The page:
The COVID-19 pandemic has a profound impact on everyone, yet the most vulnerable in our society – including people with disabilities – are even more affected. In the countries where Light for the World works, we see this every day.
64% of persons with disabilities are unemployed and skills gaps contribute to this high rate. Technical and Vocational Education and Training (TVET) transmits relevant skills for economic empowerment, but students with disabilities often have no access to TVET. This Issue Brief provides recommendations for governments and development actors to plan, fund and support accessible and inclusive TVET.
Displaced persons with disabilities face violence, discrimination and barriers to services at a higher rate than other refugees and internally displaced persons. Humanitarian actors have to protect the rights of persons with disabilities in contexts of forced migration. This Issue Brief provides recommendations for disability-inclusive responses to forced migration.
To support the community work during the Covid-19 pandemic, Enablement and Light for the World developed tip sheets on four main topics: eating and drinking, epilepsy, nodding syndrome and medication, active lifestyle and communication.These are meant to support those working with and/or caring for children and adults with disabilities and can also be used to develop a home rehabilitation plan together with the family, keeping a focus on activities that can be done as part of daily routine and the skills that a child or adult with disabilities can learn at home.
While the COVID-19 pandemic threatens all members of society, people with disabilities are disproportionately impacted due to attitudinal, environmental and institutional barriers that are reproduced in the COVID-19 response. The Let's Talk Report contains the results of a poll conducted in Uganda on a show called Let's Talk and phone interviews in April and Mai 2020. More than 36.000 Ugandans with and without disabilities participated.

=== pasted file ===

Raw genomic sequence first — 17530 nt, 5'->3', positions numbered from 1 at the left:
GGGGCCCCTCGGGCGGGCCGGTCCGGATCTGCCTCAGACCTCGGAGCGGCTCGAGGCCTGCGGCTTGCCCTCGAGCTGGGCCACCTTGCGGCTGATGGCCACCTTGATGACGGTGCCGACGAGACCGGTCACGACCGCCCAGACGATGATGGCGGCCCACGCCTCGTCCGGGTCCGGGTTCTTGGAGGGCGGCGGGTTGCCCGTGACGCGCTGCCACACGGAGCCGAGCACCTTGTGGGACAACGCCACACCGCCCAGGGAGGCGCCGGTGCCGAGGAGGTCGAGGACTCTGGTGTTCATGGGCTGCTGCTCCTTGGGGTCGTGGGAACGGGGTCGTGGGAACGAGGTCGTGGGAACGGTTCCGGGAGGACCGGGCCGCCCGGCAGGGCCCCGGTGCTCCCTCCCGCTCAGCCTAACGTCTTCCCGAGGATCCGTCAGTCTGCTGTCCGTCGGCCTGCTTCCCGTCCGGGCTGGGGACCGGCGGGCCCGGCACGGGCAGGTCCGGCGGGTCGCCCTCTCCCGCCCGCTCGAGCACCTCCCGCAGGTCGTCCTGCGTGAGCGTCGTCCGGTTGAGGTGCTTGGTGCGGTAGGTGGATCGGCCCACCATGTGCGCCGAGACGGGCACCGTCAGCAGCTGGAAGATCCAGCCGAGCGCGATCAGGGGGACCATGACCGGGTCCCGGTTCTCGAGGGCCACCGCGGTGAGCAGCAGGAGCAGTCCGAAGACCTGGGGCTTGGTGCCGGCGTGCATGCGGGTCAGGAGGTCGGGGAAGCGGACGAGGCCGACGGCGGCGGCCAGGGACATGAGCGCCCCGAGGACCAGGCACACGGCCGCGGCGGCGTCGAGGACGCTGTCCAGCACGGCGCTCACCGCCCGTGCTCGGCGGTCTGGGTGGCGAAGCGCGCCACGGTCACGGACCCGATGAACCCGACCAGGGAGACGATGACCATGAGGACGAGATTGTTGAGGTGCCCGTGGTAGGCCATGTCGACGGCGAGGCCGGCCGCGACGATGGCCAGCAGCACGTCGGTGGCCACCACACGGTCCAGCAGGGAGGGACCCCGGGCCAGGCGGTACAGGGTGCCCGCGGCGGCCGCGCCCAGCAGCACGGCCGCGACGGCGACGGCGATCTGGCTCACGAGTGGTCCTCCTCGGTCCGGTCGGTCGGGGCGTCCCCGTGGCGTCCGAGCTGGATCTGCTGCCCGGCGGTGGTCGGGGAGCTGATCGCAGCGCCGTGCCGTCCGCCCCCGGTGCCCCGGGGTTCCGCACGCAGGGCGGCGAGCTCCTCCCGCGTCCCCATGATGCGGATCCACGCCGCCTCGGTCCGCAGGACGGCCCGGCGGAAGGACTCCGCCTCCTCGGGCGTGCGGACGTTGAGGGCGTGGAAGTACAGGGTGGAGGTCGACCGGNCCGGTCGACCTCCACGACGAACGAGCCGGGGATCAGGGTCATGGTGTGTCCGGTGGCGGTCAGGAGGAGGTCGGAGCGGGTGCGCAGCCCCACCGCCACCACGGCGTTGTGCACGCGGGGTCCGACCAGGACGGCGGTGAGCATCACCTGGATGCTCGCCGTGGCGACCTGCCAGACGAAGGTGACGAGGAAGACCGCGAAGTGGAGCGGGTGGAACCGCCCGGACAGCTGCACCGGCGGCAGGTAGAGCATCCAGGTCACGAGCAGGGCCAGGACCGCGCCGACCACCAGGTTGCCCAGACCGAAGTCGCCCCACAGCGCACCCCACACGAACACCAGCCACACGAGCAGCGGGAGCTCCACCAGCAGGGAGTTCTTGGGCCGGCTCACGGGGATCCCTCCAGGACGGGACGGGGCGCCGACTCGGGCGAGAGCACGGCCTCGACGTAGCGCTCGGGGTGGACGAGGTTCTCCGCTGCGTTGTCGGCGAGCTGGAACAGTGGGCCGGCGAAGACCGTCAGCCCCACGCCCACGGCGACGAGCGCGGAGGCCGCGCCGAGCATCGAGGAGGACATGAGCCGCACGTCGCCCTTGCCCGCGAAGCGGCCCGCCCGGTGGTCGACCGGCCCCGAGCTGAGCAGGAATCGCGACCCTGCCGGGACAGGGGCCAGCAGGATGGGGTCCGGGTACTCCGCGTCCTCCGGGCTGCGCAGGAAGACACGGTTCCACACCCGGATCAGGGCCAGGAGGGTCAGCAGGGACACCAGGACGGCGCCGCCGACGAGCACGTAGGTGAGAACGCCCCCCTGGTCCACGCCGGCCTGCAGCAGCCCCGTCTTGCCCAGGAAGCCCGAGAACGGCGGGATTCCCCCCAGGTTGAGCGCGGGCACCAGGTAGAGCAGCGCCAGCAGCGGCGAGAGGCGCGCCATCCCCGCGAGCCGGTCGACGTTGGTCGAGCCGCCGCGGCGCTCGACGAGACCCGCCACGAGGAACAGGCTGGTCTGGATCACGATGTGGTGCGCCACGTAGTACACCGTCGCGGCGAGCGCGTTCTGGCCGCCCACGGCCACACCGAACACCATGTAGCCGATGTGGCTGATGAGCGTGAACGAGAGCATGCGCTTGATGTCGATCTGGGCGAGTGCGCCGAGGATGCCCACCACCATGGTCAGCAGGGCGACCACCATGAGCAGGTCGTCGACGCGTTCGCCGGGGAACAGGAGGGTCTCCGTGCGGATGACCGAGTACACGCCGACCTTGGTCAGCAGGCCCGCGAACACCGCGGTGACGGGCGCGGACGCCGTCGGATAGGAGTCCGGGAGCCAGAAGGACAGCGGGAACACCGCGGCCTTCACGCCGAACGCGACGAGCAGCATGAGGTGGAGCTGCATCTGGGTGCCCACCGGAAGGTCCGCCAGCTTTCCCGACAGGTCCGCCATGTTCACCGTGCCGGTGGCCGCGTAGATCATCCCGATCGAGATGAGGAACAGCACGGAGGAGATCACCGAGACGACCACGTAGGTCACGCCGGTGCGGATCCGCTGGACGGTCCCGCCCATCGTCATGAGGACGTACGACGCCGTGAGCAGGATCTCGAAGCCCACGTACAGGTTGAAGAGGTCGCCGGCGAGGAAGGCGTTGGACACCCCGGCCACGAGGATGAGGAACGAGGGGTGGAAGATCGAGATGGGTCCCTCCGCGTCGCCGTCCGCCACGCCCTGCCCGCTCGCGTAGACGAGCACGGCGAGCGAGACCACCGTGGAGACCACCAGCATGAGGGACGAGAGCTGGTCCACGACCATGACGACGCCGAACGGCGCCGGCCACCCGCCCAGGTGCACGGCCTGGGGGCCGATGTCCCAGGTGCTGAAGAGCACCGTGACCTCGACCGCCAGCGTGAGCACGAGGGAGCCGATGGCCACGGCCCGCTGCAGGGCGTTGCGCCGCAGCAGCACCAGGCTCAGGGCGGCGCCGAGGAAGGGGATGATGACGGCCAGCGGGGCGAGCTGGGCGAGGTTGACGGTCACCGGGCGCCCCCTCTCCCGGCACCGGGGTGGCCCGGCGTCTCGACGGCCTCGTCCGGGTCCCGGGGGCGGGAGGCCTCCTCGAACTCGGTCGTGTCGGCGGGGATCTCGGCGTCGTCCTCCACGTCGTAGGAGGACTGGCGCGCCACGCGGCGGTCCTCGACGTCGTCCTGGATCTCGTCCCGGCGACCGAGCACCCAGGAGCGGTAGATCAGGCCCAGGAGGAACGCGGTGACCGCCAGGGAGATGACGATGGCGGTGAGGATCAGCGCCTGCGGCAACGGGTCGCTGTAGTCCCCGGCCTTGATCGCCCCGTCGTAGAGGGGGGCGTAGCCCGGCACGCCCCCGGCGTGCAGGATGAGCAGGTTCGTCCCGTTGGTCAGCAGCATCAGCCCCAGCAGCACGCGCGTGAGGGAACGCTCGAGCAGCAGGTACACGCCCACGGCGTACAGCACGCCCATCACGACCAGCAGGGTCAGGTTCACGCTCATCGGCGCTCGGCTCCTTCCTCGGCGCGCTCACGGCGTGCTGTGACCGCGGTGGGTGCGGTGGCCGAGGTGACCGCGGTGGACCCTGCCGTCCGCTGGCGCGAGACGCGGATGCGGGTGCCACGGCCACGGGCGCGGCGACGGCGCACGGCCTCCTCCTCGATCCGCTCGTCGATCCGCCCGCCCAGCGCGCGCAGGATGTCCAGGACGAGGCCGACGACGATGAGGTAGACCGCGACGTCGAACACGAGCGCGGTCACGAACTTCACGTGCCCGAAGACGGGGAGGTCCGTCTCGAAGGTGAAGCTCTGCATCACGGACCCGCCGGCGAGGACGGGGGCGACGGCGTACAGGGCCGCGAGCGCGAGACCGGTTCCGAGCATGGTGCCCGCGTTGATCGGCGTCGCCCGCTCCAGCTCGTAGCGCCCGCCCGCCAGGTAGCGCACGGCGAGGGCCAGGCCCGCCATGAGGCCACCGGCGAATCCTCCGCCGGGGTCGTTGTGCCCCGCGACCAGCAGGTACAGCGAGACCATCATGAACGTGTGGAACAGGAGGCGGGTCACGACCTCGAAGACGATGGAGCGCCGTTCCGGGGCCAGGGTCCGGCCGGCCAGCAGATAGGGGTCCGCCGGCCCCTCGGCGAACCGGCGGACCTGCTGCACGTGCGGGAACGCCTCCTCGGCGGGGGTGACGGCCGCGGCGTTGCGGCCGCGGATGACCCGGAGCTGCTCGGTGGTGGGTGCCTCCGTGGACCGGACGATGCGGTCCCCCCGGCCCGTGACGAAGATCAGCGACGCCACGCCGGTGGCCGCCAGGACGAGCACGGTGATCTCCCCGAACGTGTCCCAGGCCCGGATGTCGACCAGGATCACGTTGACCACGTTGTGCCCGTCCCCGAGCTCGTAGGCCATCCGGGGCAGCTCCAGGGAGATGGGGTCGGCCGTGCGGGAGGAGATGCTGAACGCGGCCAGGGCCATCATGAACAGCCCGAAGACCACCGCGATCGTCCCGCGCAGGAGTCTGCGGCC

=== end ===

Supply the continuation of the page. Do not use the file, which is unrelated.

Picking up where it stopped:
Persons with disabilities are particularly affected by and vulnerable to climate change. Yet, they are largely marginalised in climate debates and action. Governments, international organisations and donors must urgently ensure the inclusion of persons with disabilities at all levels.
Partnerships are of crucial importance and a necessary foundation for any successful and sustainable programme. Based on many years of experience, Light for the World is convinced that partnerships can be highly effective, can ensure the achievement of joint goals, can generate major improvements in human capacity, can bring about systemic change, and can give a greater voice to partners – if approached jointly and managed well.
Around 15% of the global population are persons with disabilities – 19.2% women and 12% men respectively – and in low-income countries the percentage is as high as 18%. With just over one billion people with disabilities and the still prevailing issues of discrimination and invisibility, it is evident that strong representation of persons with disabilities is needed.
Contrary to the universal principle of human rights, a significant percentage of the global population faces discrimination. Persons with disabilities are disproportionally affected by human rights violations and inequality.
Inclusive education transforms education systems in order to increase access, acceptance, participation and learning achievement of all children by removing barriers and enhancing the capacity of the education system to accommodate diversity. Inclusive education is about ensuring all children learn and flourish.
Light for the World is an international disability & development organisation, breaking down barriers to create an inclusive society where everyone’s potential is unlocked
At Light for the World we strive for accessible eye care services and support inclusive education, empowering persons with disabilities to participate equally in society.